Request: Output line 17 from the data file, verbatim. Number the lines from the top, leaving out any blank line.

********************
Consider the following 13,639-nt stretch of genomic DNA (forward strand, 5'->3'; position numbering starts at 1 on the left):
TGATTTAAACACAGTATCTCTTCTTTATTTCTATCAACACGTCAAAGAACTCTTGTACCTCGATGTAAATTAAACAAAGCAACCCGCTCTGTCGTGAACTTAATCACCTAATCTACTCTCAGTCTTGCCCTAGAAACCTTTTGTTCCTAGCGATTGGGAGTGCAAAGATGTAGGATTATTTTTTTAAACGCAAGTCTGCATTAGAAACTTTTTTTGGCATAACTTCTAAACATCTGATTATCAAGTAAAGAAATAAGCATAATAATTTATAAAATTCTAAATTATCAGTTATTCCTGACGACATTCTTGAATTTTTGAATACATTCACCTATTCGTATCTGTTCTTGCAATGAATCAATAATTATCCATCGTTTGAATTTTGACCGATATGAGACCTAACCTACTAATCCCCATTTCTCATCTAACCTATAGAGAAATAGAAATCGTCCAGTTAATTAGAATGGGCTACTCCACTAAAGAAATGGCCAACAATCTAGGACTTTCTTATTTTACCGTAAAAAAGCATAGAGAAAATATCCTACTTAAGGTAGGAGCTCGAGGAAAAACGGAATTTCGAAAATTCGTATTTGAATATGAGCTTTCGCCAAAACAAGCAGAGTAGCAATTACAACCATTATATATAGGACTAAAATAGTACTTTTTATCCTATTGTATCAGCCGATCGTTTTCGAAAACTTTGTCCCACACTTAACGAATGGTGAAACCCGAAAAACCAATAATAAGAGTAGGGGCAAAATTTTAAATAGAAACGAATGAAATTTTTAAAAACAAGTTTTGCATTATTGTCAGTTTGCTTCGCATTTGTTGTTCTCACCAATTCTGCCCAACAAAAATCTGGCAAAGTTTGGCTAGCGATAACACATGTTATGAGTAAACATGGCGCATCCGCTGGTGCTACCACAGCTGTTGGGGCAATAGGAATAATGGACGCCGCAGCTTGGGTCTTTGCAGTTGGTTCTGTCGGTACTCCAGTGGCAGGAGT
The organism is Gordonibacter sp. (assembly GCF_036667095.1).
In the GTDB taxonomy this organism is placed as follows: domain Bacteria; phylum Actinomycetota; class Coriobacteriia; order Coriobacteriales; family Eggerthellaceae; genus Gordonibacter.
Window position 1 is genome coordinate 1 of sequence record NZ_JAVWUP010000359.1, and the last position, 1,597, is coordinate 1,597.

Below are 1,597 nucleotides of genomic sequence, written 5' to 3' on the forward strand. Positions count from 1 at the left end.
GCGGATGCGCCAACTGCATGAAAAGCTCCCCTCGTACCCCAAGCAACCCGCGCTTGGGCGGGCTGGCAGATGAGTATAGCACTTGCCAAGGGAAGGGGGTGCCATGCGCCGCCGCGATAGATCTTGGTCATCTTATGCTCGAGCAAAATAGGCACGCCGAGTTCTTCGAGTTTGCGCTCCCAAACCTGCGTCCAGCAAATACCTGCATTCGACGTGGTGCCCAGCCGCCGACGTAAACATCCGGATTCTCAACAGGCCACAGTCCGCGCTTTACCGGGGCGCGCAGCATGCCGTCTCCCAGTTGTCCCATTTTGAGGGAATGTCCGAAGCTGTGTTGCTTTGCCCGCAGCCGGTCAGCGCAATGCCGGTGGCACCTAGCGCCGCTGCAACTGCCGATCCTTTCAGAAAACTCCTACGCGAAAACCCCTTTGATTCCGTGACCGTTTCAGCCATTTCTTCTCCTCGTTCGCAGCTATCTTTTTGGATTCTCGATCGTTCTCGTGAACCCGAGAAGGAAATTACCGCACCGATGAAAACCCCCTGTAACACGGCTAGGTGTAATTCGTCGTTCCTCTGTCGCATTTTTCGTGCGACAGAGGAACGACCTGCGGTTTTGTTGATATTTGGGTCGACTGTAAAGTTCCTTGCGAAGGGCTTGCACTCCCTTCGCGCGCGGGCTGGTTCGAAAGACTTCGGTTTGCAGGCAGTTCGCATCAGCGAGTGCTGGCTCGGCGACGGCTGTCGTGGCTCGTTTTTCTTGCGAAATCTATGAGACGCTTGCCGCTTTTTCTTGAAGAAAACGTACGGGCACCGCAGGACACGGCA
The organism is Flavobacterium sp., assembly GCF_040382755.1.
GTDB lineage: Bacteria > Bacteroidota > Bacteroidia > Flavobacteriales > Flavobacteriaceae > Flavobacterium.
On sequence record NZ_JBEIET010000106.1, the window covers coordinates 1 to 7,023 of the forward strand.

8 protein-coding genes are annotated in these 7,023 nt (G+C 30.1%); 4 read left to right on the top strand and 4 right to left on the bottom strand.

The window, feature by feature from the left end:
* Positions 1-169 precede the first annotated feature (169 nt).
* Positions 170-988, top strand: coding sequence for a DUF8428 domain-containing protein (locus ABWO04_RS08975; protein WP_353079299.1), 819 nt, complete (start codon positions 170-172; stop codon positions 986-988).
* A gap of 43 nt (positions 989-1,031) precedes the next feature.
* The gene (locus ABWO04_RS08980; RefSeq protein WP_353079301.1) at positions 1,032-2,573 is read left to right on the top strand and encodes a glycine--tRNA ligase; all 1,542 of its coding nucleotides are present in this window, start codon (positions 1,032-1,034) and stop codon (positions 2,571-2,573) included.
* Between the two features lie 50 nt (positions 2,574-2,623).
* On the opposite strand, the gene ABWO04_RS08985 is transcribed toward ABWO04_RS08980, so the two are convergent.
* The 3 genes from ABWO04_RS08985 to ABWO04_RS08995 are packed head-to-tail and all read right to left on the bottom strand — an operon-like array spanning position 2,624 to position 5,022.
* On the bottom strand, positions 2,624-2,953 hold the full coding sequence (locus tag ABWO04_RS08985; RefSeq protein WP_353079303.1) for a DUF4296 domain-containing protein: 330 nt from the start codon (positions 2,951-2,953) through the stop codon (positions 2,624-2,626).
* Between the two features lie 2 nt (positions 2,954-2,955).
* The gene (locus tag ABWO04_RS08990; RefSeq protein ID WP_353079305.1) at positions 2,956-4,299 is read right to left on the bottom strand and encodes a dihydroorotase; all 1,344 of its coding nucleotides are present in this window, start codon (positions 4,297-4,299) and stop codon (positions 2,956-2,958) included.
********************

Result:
* Between the two features lie 50 nt (positions 2,574-2,623).